Reclaiming Morale and Loyalty Within Your Organization


The best morale exists when you never hear the word mentioned. When you hear a lot of talk about it, it’s usually lousy. – Dwight D. Eisenhower

Morale issues in the workplace are as important an issue as ever. Frank I. Fletcher said, “No man can deliver the goods if his heart is heavier than his load.” Many organizations today are facing this leadership challenge: striking a balance between what is economically advantageous for the bottom line versus the best thing for the people who operate the business.

As you consider how to build strong morale within your organization take these three ideas to heart. Building strong morale in many ways is about reclaiming the basics of leadership and making them relevant to your environment. Here are three simple steps to help you begin.

Listen to your people

When those in leadership are proactive about listening to the frontline people who make things happen, morale issues can be addressed before they become major problems.

When you take the initiative and care enough to be out among your people and it helps you to more readily identify with your people, assess their needs, and empower them to achieve. It all begins by listening.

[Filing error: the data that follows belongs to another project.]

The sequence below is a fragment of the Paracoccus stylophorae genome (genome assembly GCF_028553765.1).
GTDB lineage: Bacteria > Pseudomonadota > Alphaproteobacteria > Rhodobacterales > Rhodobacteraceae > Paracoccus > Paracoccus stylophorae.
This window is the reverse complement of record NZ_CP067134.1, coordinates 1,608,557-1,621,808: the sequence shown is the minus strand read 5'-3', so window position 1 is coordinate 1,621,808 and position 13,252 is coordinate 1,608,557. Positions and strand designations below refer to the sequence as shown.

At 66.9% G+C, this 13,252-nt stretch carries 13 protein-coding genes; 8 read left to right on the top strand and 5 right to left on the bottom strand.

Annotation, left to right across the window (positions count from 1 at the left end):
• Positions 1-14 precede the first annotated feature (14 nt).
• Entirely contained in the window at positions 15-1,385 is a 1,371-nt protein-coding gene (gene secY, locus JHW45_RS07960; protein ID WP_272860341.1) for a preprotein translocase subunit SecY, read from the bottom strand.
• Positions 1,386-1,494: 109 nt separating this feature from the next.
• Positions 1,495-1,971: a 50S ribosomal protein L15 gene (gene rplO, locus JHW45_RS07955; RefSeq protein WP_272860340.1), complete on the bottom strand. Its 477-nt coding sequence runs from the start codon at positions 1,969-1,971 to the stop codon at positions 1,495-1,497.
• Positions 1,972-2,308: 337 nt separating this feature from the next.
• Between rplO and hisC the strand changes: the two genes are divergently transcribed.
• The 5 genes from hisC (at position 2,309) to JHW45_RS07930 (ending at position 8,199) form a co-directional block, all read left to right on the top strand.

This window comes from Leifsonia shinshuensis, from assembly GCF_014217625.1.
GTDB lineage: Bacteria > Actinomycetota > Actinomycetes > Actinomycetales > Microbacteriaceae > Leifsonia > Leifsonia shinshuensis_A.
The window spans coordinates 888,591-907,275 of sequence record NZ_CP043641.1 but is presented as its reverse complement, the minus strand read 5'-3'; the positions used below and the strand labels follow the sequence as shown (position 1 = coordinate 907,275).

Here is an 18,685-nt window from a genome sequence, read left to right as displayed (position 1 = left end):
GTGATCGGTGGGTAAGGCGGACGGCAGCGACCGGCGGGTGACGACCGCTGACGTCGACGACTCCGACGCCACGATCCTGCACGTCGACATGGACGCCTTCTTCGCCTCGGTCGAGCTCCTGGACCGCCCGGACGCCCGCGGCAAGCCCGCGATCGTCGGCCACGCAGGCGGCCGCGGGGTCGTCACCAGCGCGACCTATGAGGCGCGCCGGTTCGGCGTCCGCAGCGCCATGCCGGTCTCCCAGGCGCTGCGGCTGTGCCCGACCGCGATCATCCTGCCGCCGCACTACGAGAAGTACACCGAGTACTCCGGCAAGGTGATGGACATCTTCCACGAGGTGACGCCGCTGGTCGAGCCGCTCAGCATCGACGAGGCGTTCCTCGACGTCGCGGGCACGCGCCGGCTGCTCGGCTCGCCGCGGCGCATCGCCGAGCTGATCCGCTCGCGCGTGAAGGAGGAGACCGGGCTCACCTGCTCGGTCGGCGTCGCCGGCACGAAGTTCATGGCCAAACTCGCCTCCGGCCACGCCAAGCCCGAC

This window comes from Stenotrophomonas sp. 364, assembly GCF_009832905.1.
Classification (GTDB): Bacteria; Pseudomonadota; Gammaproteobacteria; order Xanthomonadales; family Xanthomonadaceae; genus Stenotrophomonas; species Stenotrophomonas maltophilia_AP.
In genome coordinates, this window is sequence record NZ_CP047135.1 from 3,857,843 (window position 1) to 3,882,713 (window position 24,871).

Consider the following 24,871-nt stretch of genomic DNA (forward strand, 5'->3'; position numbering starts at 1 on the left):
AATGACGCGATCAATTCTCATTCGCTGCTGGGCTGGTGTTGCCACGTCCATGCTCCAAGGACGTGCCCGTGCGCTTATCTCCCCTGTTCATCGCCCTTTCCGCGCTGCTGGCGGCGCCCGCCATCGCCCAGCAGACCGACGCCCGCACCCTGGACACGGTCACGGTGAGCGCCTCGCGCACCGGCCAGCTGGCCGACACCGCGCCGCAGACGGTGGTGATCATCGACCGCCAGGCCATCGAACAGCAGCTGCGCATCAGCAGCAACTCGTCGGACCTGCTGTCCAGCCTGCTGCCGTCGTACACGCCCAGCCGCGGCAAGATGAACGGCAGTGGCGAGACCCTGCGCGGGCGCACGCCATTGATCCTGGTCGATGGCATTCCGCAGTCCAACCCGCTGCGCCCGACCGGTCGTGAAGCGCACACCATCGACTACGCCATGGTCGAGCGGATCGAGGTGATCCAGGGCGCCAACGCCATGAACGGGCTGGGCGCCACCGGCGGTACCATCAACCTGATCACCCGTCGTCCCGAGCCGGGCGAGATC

Encourage your people

Encouragement is the fuel that drives your business – it’s an awareness of the sacrifices your employees make because they have bought into the vision and purpose of the company. Encouragement is the expression of your human capital IQ and the sharing of common values with like-minded people who also took a risk by following you.

Encourage your people!

Respect your people

Many variables come into play as it relates to strong or low morale within an organization. Strong leaders who listen to and encourage their people inevitably have strong morale. Strong morale begins with mutual respect for the gifts, talents, and contributions of each team member.

Loyalty is the product of leaders who understand the value of human capital.

How is loyalty working in your organization?



© 2014 Doug Dickerson

This post is an excerpt from the book, Great Leaders Wanted, which can be purchased by visiting the “Order Doug’s Books” page when you click on the tab above.




About dougdickerson

I am Certified Leadership Trainer, author, columnist, and speaker. Husband to Alicia, father to Katelyn and Kara, and "Pop" to terrific grandson Tyson. I am an avid photographer, love the outdoors, and like to travel. I'm passionate about sharing my leadership insights and helping people reach their full potential.
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